Mike Campagnolo (RAZOR): For us here in Canada we were limited by many imports so I would have to say Ace of Spades was the first exposure that influenced the sound of our band to this day. Total raw energy!! Motörhead always delivered!

Phil Denton (ELIXIR): It was the Overkill album, which came out when I was 17 and is still my favourite Motörhead album today.

From the age of 14 I was a big Hawkwind fan, and I played their live album Space Ritual to death. Lemmy's bass playing on that album was absolutely brilliant. When Lemmy left Hawkwind and formed Motörhead, I bought their debut album out of curiosity as a Lemmy fan. I liked it, but it was very much an album of a band finding its feet.

Then when Overkill came out and I was stunned by how great an album it was. From the opening kick drums on the title track through great songs such as "Stay Clean" (with Lemmy's great bass solo)" and "No Class" I think that lineup of Motörhead was untouchable. There was just something about the chemistry of those three musicians that added an extra element that made the band more than the sum of its parts. What I also loved about the album was the variety of the songs. Numbers such as "Capricorn" and "Metropolis" had just a slightly different feel to them and gave the album a touch of class.

I travelled down to the Reading Festival in 1979 (sleeping rough without a tent!) just to see Motörhead on the back of that new album. I also caught them at my local venue in December that year, and they were great. As a 17-year-old rock fan, Motörhead gave me exactly what I wanted – powerful, loud, heavy rock.

Markus Makkonen (NERVE SAW): Motörhead came along as I was starting out my musical path in the early/mid-90s. It was Metallica who made me want to be in a band and I checked out systematically all the bands they recommended. Motörhead was one of them. Overkill was the first album I got and it would be safe to say it was the one that made the biggest influence as well, but around that time Motörhead released an inhumanely brilliant streak of albums, namely Bastards, Sacrifice and Overnight Sensation and this, maybe a bit heavier form of Motörhead, was the one I paid a lot of attention to. If you listen to the style in which the bass is played on Motörhead track "Broken", you can find a blueprint on how I play bass in my own bands as well.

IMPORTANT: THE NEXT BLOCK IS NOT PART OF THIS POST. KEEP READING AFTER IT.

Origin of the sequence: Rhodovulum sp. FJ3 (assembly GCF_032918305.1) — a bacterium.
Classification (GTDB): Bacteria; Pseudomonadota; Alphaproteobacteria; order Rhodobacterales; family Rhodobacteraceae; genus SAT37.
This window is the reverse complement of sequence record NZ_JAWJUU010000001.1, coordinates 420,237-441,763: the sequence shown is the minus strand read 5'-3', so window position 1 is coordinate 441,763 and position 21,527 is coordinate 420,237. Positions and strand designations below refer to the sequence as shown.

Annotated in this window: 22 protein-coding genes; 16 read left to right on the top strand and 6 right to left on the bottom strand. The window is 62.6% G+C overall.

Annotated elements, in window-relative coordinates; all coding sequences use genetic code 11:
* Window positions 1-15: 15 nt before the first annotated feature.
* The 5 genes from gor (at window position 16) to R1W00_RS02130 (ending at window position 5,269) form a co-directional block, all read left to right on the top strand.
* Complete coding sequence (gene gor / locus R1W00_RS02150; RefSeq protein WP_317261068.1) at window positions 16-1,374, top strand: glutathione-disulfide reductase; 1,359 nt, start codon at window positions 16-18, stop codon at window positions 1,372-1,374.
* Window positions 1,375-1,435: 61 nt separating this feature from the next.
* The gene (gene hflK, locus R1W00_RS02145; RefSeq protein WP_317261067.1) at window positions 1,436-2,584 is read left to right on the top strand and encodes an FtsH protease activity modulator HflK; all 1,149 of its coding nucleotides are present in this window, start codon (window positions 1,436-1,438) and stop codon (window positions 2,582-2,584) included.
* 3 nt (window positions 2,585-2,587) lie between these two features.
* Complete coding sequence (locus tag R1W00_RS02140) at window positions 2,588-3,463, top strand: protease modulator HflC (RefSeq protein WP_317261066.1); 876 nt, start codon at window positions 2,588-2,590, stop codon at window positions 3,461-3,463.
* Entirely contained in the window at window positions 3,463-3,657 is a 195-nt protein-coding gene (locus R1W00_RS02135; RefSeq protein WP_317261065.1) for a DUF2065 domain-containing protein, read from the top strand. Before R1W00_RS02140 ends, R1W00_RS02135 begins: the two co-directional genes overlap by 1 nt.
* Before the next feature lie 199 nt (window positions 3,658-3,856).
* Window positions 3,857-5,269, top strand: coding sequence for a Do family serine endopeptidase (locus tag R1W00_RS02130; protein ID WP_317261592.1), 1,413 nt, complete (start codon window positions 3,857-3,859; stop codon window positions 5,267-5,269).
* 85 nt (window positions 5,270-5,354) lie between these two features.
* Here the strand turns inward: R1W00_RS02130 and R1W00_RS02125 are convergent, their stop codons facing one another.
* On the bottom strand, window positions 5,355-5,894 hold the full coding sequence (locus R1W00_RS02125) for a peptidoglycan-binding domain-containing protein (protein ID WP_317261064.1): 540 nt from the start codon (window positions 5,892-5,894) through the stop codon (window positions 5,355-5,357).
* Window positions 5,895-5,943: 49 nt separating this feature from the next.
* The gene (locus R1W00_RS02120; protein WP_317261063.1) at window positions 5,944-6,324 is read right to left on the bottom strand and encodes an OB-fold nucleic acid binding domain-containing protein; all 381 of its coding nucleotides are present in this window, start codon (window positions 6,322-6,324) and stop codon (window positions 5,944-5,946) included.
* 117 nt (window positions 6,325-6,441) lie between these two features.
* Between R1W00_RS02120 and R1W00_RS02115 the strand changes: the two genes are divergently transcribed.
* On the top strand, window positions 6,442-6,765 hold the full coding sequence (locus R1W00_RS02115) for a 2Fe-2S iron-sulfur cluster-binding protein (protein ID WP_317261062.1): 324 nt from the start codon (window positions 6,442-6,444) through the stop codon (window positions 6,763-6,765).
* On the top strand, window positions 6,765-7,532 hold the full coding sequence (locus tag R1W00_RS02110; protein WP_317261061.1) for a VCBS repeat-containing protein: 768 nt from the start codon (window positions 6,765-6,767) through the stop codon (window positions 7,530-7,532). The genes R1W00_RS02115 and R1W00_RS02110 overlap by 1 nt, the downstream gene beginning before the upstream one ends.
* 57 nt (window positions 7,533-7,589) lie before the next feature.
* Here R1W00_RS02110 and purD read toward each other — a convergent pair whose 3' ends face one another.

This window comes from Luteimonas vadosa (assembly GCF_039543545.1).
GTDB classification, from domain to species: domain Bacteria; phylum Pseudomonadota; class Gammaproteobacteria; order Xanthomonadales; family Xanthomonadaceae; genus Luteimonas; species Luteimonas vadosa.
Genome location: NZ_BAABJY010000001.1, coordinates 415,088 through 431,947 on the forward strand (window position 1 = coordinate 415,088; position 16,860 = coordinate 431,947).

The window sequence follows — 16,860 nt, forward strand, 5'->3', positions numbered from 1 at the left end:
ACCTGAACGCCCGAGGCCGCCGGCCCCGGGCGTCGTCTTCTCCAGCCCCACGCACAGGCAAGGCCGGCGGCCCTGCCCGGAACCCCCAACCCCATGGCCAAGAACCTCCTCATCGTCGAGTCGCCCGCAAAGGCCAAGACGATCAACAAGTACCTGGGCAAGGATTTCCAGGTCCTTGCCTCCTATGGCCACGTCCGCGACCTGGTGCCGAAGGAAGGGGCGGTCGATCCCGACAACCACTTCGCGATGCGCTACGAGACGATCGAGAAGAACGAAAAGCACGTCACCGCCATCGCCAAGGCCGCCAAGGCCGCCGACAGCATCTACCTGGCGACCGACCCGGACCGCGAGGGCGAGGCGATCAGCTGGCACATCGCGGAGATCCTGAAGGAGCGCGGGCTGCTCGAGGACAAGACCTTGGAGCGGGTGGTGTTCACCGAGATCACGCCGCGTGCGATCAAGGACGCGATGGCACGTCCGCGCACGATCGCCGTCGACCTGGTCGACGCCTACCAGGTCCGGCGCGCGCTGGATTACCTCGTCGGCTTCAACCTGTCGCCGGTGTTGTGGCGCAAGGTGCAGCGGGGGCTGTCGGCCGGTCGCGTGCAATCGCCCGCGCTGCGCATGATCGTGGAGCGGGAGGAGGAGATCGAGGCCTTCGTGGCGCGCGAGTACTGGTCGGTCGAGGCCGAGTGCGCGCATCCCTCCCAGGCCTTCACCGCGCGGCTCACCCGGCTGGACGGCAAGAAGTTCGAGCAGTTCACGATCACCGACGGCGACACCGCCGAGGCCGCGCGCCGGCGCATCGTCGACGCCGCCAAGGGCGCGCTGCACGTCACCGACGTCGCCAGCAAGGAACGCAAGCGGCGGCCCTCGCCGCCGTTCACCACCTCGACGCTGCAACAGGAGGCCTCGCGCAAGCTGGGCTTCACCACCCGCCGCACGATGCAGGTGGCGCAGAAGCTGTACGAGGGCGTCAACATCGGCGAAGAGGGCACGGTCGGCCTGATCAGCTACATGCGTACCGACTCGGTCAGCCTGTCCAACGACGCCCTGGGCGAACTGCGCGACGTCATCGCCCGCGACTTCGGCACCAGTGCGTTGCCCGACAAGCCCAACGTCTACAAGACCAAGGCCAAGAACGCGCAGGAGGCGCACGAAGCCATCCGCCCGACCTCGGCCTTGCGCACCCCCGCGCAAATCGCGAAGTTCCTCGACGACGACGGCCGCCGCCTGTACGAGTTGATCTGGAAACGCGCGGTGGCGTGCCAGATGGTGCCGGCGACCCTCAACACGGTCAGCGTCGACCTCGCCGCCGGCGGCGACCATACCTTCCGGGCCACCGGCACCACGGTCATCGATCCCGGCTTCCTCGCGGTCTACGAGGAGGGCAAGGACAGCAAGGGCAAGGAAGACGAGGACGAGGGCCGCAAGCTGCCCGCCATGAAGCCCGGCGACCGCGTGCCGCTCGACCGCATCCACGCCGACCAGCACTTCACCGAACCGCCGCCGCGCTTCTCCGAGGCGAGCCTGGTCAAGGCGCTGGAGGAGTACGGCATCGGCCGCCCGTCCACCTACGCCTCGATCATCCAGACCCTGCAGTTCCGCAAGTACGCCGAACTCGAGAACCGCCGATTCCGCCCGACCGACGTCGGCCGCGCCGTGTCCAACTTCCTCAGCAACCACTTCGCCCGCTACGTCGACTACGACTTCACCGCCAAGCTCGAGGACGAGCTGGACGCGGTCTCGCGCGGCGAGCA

Maurizio Bidoli (FINGERNAILS): Ace of Spades was my first album ever, but I wasn't too impressed by it because I was thinking of another punk 'n' roll band it reminded me of. Later I bought No Sleep 'til Hammersmith and so totally blown away by it!! I had never heard any album heavier than that before. It had this big wall of sound that felt like a fist punch in my stomach. It's something that you could hear in your home stereo crashing your speakers, which was wonderful, of course. Hearing this album also made me to change my guitar style. I could say that was an Angus Young follower first, but I was spending a lot of my time searching for a new heavy sound and later on it was Motörhead that became my real teacher.

David White (HEATHEN): Well quite honestly, I was already playing in a band when Motörhead came out, but I love all their albums! They have over 20 records and a bunch of live albums and they are definitely an influence on me. The raw power and the raw attitude have always been something that we will always aspire to. Nothing fake about this band!

Titan Fox V (HAMMER KING): Hello there, thank you for having us again! I hope you are all safe and sound in these weird times. I remember very well sitting in a subway train in Berlin and finding out about Lemmy's passing. I must be one of perhaps only seven people in all of Europe who have never seen Motörhead live. They were one of the bands you could practically see on festivals every year, so I thought I would certainly see them "next year" every year. Well, the immortal Motörhead ended before I saw them. I am not influenced by Motörhead very much, but blimey, I love them. Just last year I played all of their studio and countless live albums in chronological order and I can't say anything has changed in terms of their influence on me, but I love Overkill best. It has such a unique atmosphere, and all the songs are killer. So, I will go with this one here.